OTTAWA, Ont.– Shipping traffic through the St. Lawrence Seaway spiked in May as vessels helped clear Canada’s grain backlog.
According to the St. Lawrence Seaway Management Corporation, the number of ocean-going vessels travelling through the navigation system in May was more than double what is normally seen at this time of year – with the majority coming to pick up grain for export overseas. Canadian domestic ships were also busy transporting grain from the Port of Thunder Bay to Quebec transshipment ports to be loaded onto ocean carriers. Despite a crippling start to the shipping season due to ice coverage, Canadian grain shipments from March 25 to May 31 totaled 1.4 million tonnes, an increase of 2.4 per cent over the same period last year, said the release.
The Port of Thunder Bay had its busiest month in 16 years, moving more than 1.5 million tonnes of cargo in May, most of which was grain. Vessel calls for the month were up 35 per cent over last year and included 26 ocean-going ‘saltie’ vessels – the most in any single month since 2000 – and 44 domestic vessels.
“Farmers had the largest grain harvest in history last year and the government ordered the railways to move a minimum amount of grain. That has turned a lot of attention on Thunder Bay, so we’ve seen a big surge that demonstrates the capacity of the port. I’m predicting that we will see at least 7 million tonnes of grain through the port this year,” said Tim Heney, CEO of the Thunder Bay Port Authority.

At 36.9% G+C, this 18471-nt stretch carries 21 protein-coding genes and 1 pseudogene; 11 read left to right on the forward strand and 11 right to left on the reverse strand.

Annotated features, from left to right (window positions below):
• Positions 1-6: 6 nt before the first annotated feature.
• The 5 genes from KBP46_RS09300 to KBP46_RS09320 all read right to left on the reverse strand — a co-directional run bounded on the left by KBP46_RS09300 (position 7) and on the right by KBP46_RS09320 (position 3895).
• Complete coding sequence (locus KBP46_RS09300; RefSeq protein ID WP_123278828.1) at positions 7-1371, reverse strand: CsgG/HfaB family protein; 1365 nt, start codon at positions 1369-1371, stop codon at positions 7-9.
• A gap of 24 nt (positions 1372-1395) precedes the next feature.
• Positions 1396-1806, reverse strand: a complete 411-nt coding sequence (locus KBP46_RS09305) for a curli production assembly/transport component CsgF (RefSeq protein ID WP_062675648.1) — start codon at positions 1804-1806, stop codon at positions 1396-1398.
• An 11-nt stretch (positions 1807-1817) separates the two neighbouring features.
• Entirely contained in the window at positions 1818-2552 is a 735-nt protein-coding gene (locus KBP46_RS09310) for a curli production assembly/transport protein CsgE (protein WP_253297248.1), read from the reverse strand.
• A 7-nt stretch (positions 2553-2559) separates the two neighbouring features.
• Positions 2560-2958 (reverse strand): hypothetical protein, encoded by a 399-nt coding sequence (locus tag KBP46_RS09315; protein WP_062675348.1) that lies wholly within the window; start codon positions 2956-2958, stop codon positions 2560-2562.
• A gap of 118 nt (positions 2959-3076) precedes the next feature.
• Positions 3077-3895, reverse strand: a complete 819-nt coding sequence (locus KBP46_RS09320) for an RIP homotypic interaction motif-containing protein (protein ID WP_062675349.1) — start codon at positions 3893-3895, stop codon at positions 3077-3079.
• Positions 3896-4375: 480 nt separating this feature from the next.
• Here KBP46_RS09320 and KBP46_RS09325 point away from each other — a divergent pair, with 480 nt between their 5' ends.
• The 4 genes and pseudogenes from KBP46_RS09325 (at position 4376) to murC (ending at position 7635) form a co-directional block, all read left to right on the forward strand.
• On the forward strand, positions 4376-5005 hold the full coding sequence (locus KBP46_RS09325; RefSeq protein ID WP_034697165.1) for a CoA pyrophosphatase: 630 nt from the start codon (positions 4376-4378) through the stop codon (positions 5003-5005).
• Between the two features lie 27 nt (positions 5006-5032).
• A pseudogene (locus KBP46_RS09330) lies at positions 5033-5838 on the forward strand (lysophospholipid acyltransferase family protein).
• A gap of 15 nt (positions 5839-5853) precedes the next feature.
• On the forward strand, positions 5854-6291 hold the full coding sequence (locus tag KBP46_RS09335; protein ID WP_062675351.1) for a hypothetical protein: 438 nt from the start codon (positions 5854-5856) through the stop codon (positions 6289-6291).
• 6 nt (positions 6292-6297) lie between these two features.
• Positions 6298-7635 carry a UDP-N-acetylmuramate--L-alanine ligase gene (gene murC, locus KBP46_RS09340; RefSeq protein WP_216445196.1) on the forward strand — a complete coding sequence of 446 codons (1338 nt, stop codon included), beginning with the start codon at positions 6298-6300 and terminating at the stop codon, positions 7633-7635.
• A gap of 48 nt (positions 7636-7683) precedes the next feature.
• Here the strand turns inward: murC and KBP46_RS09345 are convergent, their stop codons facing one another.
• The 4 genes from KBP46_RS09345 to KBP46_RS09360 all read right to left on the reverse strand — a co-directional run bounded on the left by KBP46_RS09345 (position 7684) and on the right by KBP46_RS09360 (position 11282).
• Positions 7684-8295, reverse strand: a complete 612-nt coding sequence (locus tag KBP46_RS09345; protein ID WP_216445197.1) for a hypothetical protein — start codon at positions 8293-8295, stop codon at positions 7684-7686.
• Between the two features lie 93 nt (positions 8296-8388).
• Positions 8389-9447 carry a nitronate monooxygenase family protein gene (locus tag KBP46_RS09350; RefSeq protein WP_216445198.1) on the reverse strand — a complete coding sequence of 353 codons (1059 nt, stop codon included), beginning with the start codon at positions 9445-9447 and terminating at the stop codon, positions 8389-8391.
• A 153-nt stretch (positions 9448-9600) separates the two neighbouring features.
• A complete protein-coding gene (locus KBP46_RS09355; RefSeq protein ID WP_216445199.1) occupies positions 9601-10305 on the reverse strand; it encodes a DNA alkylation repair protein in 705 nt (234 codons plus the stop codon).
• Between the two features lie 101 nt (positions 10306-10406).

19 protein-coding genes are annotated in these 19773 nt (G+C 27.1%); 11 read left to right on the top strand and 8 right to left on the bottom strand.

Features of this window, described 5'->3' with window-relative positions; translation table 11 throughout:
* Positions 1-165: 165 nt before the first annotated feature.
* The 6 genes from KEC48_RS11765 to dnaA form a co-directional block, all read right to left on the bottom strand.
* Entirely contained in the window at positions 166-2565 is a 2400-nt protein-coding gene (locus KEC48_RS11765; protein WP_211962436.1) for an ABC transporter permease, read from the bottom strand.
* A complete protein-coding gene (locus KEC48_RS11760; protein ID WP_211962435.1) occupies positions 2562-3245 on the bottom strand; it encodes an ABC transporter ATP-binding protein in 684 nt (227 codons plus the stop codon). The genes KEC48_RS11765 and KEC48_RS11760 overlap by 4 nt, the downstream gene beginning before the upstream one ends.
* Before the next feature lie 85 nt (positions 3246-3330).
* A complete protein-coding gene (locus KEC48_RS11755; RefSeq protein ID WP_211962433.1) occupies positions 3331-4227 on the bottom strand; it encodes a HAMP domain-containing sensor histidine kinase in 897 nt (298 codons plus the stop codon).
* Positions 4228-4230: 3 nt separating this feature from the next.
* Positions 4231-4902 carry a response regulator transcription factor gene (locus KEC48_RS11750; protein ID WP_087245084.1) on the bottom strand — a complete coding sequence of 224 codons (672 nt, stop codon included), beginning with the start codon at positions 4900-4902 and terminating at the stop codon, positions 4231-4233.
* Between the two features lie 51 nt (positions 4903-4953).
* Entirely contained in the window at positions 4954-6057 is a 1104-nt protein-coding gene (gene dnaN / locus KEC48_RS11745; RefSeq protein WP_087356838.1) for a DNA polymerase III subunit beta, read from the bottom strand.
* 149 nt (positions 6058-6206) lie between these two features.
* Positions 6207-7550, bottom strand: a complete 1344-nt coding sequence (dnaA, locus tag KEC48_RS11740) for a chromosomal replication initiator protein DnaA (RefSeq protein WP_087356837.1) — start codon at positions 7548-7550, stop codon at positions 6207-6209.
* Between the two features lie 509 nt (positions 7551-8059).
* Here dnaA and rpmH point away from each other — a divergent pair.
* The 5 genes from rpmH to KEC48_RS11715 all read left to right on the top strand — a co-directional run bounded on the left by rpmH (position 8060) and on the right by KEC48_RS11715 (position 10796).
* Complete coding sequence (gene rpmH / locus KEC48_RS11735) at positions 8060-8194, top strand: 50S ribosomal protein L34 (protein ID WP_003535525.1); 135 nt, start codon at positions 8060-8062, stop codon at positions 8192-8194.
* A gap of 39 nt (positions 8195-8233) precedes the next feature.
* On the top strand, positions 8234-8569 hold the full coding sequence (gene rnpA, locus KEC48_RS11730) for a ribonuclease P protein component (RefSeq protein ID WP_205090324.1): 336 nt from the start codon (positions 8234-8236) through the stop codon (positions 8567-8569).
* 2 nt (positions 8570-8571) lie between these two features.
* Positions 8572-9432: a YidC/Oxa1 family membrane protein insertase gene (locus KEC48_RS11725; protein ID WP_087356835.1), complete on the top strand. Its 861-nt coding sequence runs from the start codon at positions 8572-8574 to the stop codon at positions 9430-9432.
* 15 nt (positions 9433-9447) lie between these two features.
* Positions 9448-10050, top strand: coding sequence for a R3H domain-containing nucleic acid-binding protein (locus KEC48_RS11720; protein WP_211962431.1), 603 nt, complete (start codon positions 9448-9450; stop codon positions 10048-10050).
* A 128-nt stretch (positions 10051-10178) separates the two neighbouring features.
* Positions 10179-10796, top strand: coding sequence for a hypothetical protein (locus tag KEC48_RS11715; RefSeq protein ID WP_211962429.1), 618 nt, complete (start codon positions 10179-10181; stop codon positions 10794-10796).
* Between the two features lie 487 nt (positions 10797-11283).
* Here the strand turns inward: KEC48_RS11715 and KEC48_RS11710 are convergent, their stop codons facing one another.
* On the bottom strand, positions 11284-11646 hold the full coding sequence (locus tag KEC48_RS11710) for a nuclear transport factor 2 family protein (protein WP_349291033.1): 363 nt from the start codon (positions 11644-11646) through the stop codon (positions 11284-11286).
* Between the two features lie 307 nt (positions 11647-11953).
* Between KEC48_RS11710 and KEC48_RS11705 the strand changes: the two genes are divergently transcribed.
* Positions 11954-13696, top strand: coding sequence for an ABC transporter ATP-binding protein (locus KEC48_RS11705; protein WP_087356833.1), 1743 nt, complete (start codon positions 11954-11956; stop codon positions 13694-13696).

Shipments of stone, salt and general cargo through the St. Lawrence Seaway were also strong, however, total year-to-date cargo shipments were down 20 per cent as other commodities have yet to catch up from delays at the start of the season, the release said.
“The St. Lawrence Seaway is playing a critical role in relieving the Canadian grain backlog that built up over the winter months. We’re seeing a huge spike in ocean vessels coming into the system and the Canadian Great Lakes fleet is going gangbusters to respond to orders from the grain companies. We’re optimistic that this activity will continue through the summer,” said Bruce Hodgson, director of market development, St. Lawrence Seaway Management Corporation.
“With the St. Lawrence Seaway open we are looking forward to what will be a very busy shipping season. The capacity the Seaway provides is helping to clear Canada’s grain backlog and is needed to meet strong export demand for the record Western crop,” said Peter Rowe, Vice president, Cargill Limited (Winnipeg).
“Due to the record crop and the late start to the season, we expect our Great Lakes fleet to be working flat out for the rest of the year. We are fitting out two laid-up ships to add much-needed capacity and the new Algoma Harvester will arrive in mid-July and will immediately be deployed for the grain trade,” said Greg Wight, CEO of St. Catharines-based Algoma Central Corporation.